Friday, July 1, 2022

NZ joins regional economic framework

Trade experts remain sceptical about what, if anything, the new Indo Pacific Economic Framework (IPEF) can offer New Zealand food exporters.

The IPEF was first proposed by United States President Joe Biden in October and was formally launched in Japan on May 23.

The themes of the framework are fair and resilient trade, supply chain resilience, infrastructure, clean energy and decarbonisation, and tax and anti corruption processes.

The countries agreeing to this are the US, NZ, Australia, Brunei, India, Indonesia, Japan, South Korea, Malaysia, the Philippines, Singapore, Thailand and Vietnam.

The group represents 40% of world GDP.

It is being seen in some places as a best option after Biden declined to reverse Donald Trump’s withdrawal from the Comprehensive and Progresssive Trans Pacific Partnership (CPTPP). 

But former diplomat and veteran trade analyst Stephen Jacobi is very sceptical about IPEF.

He says it is an American-centric arrangement and is at odds with New Zealand’s tradition of inclusive organisations.

“Secondly, it is not a free trade agreement (FTA) so it has no market access commitments … that means it has no immediate commercial benefit for our exporters,” Jacobi says.

Jacobi concedes there were trade facilitation provisions which could be useful, but they would not be nearly as effective as an FTA.

Worse still, the US was still applying tariffs to New Zealand steel and aluminium sales on ”bogus national security grounds”.

“I find it hard to believe we are going to have a conversation with the United States about fair and resislient trade, which is the first pillar of IPEF, when they are still applying these tariffs.”

Stephen Jacobi
Trade analyst

“I find it hard to believe we are going to have a conversation with the United States about fair and resislient trade, which is the first pillar of IPEF, when they are still applying these tariffs.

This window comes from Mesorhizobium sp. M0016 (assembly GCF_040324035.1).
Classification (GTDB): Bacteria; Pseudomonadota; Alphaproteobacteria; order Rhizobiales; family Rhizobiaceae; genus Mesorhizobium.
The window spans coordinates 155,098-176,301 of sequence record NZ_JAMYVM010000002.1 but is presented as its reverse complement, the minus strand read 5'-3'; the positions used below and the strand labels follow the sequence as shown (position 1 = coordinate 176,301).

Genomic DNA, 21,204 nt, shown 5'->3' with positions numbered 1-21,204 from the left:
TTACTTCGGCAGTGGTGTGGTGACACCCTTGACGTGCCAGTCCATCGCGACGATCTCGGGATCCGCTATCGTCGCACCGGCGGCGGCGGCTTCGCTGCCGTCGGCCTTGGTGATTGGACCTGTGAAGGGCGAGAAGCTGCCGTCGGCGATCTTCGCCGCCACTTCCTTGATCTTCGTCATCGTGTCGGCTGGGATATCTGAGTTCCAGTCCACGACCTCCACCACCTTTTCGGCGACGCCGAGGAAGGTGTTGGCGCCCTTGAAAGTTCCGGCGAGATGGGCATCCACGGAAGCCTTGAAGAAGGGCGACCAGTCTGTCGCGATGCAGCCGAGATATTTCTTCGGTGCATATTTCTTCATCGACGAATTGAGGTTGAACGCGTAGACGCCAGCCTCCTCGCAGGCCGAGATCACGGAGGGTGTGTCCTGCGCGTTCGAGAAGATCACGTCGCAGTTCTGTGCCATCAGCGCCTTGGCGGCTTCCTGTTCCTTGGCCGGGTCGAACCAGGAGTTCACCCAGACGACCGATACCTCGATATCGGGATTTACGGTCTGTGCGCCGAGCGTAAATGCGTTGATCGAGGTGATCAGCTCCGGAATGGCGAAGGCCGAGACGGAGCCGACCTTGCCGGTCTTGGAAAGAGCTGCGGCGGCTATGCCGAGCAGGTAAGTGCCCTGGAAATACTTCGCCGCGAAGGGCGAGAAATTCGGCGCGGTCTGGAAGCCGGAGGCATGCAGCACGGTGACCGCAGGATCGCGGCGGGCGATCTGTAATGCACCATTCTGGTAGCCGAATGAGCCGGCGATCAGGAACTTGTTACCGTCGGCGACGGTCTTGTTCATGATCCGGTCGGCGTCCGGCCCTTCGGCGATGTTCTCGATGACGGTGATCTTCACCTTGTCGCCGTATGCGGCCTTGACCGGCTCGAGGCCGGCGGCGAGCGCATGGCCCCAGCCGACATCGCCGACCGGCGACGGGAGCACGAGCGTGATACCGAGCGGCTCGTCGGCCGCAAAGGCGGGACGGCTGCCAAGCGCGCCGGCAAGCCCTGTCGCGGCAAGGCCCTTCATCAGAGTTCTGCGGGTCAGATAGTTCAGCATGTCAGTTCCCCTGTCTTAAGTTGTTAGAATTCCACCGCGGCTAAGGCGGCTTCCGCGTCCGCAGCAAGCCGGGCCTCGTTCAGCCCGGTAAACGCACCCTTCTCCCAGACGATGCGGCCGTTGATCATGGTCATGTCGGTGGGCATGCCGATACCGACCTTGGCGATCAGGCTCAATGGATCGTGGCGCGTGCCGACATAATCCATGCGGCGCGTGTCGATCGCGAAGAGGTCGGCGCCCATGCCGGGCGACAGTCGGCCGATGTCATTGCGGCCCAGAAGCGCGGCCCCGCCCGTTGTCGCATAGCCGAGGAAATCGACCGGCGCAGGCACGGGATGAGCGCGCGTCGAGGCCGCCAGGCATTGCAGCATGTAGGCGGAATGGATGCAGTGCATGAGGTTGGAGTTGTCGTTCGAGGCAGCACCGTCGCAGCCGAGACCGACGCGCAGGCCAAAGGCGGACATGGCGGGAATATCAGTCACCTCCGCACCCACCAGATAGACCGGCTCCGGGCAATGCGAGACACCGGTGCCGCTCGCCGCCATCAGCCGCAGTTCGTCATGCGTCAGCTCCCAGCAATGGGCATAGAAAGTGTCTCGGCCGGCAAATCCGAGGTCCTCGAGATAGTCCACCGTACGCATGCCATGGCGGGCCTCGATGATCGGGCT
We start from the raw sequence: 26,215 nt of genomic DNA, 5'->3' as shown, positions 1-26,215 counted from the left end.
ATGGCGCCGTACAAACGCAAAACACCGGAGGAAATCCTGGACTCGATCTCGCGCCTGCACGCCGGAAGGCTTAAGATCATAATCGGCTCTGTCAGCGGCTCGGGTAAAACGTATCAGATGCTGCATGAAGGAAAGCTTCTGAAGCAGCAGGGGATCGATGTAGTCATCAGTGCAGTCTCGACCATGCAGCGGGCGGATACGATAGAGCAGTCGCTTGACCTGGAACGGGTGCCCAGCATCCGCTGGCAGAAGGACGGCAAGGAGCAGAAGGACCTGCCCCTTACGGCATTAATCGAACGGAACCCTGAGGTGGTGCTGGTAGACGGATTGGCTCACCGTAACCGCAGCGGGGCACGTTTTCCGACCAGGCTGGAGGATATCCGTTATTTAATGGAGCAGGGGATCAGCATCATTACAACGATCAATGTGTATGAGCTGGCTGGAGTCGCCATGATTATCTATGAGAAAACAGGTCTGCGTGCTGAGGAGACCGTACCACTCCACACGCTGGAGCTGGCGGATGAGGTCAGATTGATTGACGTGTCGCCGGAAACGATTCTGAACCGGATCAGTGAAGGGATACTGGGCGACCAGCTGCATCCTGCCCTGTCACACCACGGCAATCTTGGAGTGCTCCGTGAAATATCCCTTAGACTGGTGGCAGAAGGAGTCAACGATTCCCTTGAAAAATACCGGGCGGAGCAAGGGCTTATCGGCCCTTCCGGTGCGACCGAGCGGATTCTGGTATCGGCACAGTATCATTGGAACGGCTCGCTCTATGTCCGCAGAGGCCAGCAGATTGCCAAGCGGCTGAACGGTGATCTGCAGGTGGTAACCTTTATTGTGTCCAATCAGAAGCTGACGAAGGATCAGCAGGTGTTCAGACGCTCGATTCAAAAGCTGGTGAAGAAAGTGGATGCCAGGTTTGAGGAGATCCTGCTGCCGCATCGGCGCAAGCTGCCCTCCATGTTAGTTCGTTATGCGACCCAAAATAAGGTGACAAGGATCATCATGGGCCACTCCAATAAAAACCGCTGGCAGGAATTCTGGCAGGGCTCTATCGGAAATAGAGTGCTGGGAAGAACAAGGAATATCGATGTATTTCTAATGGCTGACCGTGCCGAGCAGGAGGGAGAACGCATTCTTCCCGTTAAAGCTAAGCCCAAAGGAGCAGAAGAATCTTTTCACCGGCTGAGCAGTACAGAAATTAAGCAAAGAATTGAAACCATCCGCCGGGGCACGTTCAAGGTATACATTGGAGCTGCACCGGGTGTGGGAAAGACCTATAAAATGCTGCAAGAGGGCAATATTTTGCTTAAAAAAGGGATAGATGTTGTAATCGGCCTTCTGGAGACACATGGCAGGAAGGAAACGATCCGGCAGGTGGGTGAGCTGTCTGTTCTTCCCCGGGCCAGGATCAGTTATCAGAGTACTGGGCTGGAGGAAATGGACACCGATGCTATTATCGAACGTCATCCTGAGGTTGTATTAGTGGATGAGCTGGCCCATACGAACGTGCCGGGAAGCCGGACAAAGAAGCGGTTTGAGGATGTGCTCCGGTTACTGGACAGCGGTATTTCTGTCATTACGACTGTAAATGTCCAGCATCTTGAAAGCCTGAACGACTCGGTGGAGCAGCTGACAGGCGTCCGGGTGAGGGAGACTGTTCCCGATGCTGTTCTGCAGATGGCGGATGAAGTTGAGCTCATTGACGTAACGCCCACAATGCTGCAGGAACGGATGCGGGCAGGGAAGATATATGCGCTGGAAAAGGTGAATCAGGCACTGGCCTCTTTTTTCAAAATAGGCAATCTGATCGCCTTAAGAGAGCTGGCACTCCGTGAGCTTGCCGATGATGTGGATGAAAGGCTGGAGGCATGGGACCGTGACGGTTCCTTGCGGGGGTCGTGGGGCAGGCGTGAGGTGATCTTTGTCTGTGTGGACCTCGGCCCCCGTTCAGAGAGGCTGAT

“It could be steel and aluminium today but it might be beef and dairy tomorrow.”

The Auckland academic Jane Kelsey is even more scathing, accusing New Zealand of sleepwalking into signing an agreement that was unclear.

“The low-key event was overshadowed by the elephant in the room – no one knows what the IPEF actually is”, Kelsey says.

“Rather than dive straight into these negotiations, the Government should commission an an independent white paper that sets out the opportunities and threats from such an arrangement.”  

Kelsey says the agreement appeared to be mainly about helping the US to counter China’s ascendency in the region.

Meanwhile, Professor Robert Ayson of Victoria University told RNZ some of the elements of IPEF were useful.  

“But it is not a replacement for CPTPP, it does not have market access.

“It also has the veneer of the US trying to decouple its economy from China and trying to encourage other countries to decouple their economies from China.”

But Ayson added that in terms of encouraging the US to engage with Asia and the Pacific, membership of this pact by New Zealand was a “no-brainer”.

He did not expect China to be “super pleased” about this, but the membership of the group was so broad there was a good chance of the American goals behind IPEF being diluted by the diverse interests of its members.  

As a result, any attempt by the US to use economic pressure to further its political goals wouold probably not get very far.

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